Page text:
Tefnuit and Su are special summons, so they never eat up your normal summon for the turn. What do you do with it? Like mentioned previously, you can tribute summon a Level 6 or lower monster from your hand, or you can summon Heiratic Dragon of Eset. Eset is a Level 5 Hieratic which can be normal summoned at the expense of making its ATK 1000 instead of 1900. Eset’s effect gives you the ability to change the level of your face up Hieratics to match a normal dragon (either Wattaildragon
or Luster Dragon #2
), which is helpful when you want to Xyz summon Hieratic Dragon King of Atum
. Eset is usually the best use of your normal summon, and it sets the engine in motion if you're missing Tefnuit; again, definitely run three.
The last Hieratic monster in the main deck, Hieratic Dragon of Nebthet
, is only included as a single copy. This version of the deck is centered around Level 6 Xyz monsters rather than Level 5. Nebthet is able to special summon itself the same way Su can, but the true reason Nebthet is included here - despite its awkwardness - is its ability to let you tribute a Hieratic from your hand or field to destroy a monster your opponent controls, clearing the way for your OTK.
is a must-have this format, so we run the full three copies. While Veiler doesn’t help us get to our combo, it can buy crucial time and disrupt your opponent’s plays. Now that there's no more priority for ignition effects, you're able to put a stop to opposing Rescue Rabbit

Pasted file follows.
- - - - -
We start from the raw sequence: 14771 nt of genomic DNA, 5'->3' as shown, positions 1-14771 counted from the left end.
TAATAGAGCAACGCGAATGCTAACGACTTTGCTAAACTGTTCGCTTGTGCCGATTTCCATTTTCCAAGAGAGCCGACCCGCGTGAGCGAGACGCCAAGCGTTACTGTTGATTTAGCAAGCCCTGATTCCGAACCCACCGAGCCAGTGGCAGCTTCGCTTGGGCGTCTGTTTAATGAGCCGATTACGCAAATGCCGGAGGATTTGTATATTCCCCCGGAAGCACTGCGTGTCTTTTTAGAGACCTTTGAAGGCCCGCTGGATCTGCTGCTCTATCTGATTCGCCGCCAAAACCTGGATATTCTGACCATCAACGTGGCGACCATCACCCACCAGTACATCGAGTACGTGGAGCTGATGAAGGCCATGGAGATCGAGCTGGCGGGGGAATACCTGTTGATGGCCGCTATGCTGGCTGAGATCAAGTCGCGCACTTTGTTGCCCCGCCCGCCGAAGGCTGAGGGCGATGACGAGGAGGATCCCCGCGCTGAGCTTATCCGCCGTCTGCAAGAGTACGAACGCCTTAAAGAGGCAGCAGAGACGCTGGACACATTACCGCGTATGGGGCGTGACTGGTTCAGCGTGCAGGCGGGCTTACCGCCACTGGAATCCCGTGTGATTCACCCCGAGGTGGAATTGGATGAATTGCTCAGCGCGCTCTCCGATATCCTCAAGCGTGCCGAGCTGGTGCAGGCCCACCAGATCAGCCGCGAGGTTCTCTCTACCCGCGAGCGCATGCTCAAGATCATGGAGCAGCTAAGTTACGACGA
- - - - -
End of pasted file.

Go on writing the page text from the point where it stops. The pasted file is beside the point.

and Cardcar D
plays. Veiler is just too good not to run, and it's viable against most decks that are popular for tournament play right now.
Rounding out the set of hand traps, we can run the lone copy of Gorz, the Emissary of Darkness along with two Tragoedia
. Gorz is great at stopping pushes and punishing players for overextending. Tragoedia
does double duty here; not only can it Block Attack
s, but the ability to copy levels can break Xyz plays wide open. Hieratic Duelists normally conserve the cards in their hand, so when Tragoedia
drops, it often brings along a 3000-3600 ATK body with it.
Consistency, consistency, consistency! This is the goal the spell package helps round out, with a full three copies of Pot of Duality
. Since Duality was introduced way back in 2010, slower strategies were given a great tool to fix their hands and lay the groundwork for upcoming turns. This is exactly what a combo deck needs, so Duality fits perfectly. A playset of Hieratic Seal of Convocation
is a must, because whenever an archetype is given its own tutor AND it’s not limited, use it!